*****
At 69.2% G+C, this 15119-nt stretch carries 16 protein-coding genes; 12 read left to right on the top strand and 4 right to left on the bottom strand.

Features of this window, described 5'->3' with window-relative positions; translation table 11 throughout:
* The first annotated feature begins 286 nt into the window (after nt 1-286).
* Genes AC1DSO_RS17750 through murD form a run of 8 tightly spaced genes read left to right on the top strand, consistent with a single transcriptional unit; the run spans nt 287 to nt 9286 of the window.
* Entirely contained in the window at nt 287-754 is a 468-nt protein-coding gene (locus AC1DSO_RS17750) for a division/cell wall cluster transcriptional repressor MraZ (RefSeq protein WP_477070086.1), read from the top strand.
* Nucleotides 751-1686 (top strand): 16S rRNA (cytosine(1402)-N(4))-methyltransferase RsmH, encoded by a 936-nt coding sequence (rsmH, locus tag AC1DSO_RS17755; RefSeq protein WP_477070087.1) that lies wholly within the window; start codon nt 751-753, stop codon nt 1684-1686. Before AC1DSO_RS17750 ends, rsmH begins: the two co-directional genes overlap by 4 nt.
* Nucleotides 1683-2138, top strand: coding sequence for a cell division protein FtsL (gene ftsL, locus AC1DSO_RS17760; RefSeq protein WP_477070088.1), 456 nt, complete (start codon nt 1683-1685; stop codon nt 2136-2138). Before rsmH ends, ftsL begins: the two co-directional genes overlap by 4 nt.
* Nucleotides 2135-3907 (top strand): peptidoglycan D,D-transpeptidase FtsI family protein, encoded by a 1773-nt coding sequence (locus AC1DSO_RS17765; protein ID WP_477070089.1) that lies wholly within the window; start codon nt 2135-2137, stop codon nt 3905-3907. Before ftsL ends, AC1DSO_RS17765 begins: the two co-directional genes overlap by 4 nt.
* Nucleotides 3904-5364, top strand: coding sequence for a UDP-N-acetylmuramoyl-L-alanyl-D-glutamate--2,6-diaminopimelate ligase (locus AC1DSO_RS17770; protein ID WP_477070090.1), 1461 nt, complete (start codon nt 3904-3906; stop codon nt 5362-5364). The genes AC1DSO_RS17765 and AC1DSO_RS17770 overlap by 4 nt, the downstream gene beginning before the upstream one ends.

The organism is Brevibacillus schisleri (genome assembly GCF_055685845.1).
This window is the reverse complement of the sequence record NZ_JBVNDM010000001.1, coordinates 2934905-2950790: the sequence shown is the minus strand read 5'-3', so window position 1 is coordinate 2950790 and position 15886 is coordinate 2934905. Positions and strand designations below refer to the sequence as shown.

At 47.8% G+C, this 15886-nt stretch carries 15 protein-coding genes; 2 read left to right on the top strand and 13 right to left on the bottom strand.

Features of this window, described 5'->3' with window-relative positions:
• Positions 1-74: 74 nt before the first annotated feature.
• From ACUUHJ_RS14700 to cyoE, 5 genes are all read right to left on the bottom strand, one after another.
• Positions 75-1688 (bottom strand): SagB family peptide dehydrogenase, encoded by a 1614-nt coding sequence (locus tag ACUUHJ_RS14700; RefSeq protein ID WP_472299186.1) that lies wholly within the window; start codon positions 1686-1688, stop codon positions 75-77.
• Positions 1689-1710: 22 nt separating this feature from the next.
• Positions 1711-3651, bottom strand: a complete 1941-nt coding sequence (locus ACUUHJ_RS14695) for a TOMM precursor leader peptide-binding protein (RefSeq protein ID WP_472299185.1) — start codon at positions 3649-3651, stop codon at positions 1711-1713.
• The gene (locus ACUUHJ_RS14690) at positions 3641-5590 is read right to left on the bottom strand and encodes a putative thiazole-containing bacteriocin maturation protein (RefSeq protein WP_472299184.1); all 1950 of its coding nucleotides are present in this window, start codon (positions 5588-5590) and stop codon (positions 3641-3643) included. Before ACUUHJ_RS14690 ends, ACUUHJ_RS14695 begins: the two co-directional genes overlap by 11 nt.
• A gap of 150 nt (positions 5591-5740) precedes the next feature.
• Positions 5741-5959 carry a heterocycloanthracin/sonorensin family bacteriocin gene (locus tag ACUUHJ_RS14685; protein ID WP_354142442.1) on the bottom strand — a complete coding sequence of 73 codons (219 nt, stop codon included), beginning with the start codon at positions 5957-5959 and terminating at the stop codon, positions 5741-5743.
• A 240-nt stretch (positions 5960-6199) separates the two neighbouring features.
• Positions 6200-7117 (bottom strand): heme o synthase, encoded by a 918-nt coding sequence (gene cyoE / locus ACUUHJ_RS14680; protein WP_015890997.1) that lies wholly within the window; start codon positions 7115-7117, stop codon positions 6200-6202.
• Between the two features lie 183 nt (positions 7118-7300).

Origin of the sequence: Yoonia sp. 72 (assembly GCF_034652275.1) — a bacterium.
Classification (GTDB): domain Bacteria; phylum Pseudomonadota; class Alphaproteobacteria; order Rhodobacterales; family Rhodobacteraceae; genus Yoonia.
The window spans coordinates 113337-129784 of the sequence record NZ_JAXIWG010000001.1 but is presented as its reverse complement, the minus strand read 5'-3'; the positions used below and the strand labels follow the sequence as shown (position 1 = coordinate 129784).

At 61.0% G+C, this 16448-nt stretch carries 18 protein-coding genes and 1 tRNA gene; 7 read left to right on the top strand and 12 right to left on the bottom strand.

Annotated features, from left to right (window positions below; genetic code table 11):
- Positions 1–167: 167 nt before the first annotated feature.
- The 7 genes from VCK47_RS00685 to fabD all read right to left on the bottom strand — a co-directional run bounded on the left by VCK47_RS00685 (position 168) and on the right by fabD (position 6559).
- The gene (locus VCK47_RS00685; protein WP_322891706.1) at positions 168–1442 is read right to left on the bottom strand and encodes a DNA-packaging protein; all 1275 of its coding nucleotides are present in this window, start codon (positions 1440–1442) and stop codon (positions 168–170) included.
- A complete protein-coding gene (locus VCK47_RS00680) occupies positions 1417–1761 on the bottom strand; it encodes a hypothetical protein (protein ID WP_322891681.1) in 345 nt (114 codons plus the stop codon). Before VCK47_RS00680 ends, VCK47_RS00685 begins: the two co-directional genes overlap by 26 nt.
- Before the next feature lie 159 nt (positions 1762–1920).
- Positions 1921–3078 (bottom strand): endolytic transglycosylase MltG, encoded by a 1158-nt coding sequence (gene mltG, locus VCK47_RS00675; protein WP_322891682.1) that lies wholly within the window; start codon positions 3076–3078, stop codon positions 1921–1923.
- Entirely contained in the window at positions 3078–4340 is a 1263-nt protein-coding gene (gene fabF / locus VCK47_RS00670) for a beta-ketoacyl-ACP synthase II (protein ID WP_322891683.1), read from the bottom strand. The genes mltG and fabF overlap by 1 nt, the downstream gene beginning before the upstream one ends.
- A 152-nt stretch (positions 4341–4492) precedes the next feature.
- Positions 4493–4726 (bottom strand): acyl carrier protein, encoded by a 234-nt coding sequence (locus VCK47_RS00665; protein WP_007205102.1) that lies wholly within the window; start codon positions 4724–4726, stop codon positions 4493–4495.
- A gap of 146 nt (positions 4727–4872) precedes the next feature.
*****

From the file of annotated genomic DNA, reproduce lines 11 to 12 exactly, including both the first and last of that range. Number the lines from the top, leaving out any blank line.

This window is the reverse complement of the sequence record NZ_JBVNDM010000001.1, coordinates 2934905-2950790: the sequence shown is the minus strand read 5'-3', so window position 1 is coordinate 2950790 and position 15886 is coordinate 2934905. Positions and strand designations below refer to the sequence as shown.

At 47.8% G+C, this 15886-nt stretch carries 15 protein-coding genes; 2 read left to right on the top strand and 13 right to left on the bottom strand.